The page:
"When I make the lemonade again, I'm going to add some club soda and possibly a little vodka."
After last Monday's riveting cherry adventure, I decided blending produce with lemonade should usurp crying about the Mets as my primary hobby. It's tastier, cheaper, and most definitely healthier. (Confidential note to the Queens faithful: You know it's bad when you catch yourself thinking, "Man, I miss Armando Benitez.")
I'd only read about basil lemonade before last week and decided it sounded better as a sauce for chicken than as a drink. But that was before I accidentally bought two extra lemons and 18 metric tons of basil. Part of the herbs went toward basil fried rice, and another part toward stuffed eggplant. Still, there was a good cup-and-a-half left over, and I wasn't in the mood for pesto.
Enter the aforementioned lemonade. (The basil one? Top of the second paragraph? Right.) It might only use two basil leaves, but that's two less I have to worry about rotting.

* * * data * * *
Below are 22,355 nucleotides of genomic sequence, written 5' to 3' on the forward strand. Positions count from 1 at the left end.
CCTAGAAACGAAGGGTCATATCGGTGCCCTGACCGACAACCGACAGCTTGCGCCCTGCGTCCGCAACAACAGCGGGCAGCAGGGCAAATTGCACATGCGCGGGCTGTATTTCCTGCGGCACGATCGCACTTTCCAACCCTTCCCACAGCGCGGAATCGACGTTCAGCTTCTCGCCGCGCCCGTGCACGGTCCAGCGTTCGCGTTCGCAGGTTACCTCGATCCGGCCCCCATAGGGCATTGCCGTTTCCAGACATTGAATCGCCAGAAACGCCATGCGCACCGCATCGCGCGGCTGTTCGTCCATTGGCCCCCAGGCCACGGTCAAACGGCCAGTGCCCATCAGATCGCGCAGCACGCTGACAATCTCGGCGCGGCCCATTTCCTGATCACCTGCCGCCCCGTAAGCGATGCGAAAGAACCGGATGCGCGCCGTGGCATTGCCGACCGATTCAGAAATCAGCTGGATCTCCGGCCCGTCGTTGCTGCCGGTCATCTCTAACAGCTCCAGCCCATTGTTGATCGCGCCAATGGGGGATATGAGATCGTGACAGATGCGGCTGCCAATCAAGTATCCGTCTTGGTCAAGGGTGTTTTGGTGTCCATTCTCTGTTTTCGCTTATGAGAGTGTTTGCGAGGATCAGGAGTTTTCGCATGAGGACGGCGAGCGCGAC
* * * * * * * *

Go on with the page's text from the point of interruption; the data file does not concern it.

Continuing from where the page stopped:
Admittedly, the taste was kind of strange at first. The flavor is very subtle and I'm not accustomed to herbed drinks. After two or three sips, though, I really started to like it. All three major components--lemon, basil, agave nectar--meld quite nicely, with none competing for dominance over the others. Plus, it's refreshing as all get out. So that's fun.
When I make the lemonade again, I'm going to add some club soda and possibly a little vodka. Then, when I'm feeling good and toasted, I might flip the Mets game on. These days, it's really the only way to watch 'em.
- Yield:serves 4
- 2 lemons, juiced
- 2 basil leaves, washed
- 2 pints ice cold water
- Agave nectar, to taste
- 6 ice cubes
Blend the lemon juice and basil leaves together until completely pulverized.
Add ice cold water and ice cubes.
Blend until ice is completely crushed.
Add agave nectar (or sweetener of your choice) to taste.